I remind people that children legally are people under eighteen, according to international standards, and that is also why we add the term “youth” both in the name of our program and throughout the work we produce. Because we mean children and youth - primarily those from age twelve to twenty-five, who have a really important role to play in this process. So, a first step is overcoming this notion that children are too young.

Another obstacle is the perception that children’s testimony—for example in truth commissions—is not reliable, and that it must be verified by an adult.

But in fact, research from the field of forensic psychology shows that if you use the right methodology, in terms of interviewing skills and having someone who is trained and qualified to interview children, you will get very reliable information— information that is equally as accurate as that given by an adult, even if it might contain fewer details. So there is also a need for people to understand that children’s testimony is valid, accurate, and necessary.

Sometimes, it is an area that governments or TJ mechanisms don’t want to invest in. But ICTJ’s position is that it is in their best interests to invest these resources: it will make the work more effective, it will help the children themselves by giving them space to speak and to receive acknowledgment of what they suffered, it will make the history put forward more complete through the incorporation of their perspectives, and then it will help society as a whole if children and youth feel ownership in this process. If so, they are much more likely to carry it forward and to defend the values that emerge from these discussions and debates.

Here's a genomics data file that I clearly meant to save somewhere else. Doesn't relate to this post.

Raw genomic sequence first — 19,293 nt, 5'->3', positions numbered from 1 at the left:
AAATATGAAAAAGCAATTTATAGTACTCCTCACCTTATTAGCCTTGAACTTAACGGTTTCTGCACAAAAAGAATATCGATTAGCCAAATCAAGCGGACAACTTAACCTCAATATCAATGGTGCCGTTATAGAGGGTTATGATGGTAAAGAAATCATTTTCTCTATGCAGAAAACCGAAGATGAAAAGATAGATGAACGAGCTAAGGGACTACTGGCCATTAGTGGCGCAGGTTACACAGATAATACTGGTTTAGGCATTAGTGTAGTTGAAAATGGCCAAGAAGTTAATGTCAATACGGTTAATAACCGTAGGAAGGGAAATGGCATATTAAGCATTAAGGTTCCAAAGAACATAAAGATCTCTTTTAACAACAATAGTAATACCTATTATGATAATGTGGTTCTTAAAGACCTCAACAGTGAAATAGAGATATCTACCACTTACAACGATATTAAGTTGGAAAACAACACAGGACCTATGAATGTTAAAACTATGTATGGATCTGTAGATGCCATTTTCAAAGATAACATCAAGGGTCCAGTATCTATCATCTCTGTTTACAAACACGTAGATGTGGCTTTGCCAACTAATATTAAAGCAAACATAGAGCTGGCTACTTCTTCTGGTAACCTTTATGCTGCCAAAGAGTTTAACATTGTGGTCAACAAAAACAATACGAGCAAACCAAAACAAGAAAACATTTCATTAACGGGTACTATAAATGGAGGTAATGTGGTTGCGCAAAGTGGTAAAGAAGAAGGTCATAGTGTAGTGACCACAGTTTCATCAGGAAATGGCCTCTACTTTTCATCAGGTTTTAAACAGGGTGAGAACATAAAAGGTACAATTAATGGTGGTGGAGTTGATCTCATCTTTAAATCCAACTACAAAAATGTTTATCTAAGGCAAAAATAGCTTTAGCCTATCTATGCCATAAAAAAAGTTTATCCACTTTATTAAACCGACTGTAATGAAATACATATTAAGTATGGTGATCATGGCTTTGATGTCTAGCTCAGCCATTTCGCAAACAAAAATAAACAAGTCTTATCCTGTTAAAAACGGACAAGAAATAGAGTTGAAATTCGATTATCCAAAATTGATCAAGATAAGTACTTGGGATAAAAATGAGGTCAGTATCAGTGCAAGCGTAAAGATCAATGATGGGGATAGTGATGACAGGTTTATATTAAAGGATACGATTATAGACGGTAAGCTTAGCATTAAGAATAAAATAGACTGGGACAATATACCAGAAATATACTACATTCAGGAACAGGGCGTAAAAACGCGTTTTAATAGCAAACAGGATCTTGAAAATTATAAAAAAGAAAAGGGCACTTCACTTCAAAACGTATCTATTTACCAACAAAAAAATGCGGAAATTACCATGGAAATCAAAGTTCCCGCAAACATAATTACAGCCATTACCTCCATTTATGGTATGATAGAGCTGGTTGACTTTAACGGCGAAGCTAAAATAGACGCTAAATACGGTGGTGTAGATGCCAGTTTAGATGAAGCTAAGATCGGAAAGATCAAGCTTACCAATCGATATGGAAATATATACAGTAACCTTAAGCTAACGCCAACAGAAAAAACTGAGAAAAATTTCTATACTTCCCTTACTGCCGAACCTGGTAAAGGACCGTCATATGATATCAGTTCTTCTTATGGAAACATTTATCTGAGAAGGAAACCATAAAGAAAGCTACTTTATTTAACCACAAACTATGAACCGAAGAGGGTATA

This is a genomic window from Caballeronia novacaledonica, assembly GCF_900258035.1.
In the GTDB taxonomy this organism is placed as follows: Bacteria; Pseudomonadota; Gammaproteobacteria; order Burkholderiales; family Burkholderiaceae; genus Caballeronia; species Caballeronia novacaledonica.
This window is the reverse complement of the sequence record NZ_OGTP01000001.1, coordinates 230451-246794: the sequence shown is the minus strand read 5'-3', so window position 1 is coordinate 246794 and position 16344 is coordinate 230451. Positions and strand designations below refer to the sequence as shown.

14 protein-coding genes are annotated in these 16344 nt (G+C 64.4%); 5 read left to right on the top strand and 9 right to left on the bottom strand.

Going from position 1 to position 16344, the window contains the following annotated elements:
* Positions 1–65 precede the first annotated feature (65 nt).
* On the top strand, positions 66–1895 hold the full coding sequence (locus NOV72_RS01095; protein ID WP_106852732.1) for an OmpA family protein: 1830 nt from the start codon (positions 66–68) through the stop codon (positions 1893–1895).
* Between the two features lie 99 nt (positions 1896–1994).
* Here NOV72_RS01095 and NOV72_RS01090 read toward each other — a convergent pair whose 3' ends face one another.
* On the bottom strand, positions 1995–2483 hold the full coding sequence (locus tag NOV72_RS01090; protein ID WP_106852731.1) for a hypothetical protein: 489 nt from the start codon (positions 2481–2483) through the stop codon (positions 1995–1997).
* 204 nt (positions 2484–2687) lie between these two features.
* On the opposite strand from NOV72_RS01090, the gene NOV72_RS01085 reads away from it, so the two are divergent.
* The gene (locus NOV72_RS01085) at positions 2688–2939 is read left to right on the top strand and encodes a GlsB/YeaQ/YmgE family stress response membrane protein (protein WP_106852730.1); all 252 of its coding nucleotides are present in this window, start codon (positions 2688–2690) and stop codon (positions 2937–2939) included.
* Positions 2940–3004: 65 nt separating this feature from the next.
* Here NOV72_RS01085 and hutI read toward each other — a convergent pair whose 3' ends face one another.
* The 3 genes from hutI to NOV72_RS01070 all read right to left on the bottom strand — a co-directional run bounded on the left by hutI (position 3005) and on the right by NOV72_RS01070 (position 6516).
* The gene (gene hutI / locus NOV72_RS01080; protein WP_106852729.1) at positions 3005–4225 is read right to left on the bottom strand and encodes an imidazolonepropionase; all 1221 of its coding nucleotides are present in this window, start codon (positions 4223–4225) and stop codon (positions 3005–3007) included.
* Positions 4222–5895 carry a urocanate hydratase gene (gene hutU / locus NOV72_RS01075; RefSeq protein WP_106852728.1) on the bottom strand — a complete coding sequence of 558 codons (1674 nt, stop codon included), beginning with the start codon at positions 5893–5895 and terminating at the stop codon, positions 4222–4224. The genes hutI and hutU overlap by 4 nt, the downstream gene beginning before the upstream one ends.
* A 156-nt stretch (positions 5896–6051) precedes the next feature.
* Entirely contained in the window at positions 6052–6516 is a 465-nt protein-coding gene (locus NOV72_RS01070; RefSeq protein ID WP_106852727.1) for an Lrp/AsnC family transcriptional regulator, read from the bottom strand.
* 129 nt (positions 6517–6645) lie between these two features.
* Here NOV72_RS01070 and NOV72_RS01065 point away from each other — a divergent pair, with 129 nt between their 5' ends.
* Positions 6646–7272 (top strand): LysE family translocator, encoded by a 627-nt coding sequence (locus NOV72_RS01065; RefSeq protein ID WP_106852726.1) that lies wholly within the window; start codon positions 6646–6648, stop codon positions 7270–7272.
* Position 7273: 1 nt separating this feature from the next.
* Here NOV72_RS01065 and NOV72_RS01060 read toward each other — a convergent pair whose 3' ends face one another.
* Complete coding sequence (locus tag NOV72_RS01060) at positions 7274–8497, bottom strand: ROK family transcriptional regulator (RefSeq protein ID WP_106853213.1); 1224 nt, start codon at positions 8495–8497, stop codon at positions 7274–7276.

The challenge of protecting children is particularly difficult during criminal trials, especially when they testify as victims or witnesses. How have you been involved in that? What challenges does that work present?

The general consensus is that children shouldn’t be called as witnesses in criminal cases if it’s possible to avoid it. If they have to be present, there are very specific measures to be put in place for their protection. That field has been fairly well developed, so ICTJ hasn’t identified any need to focus on that.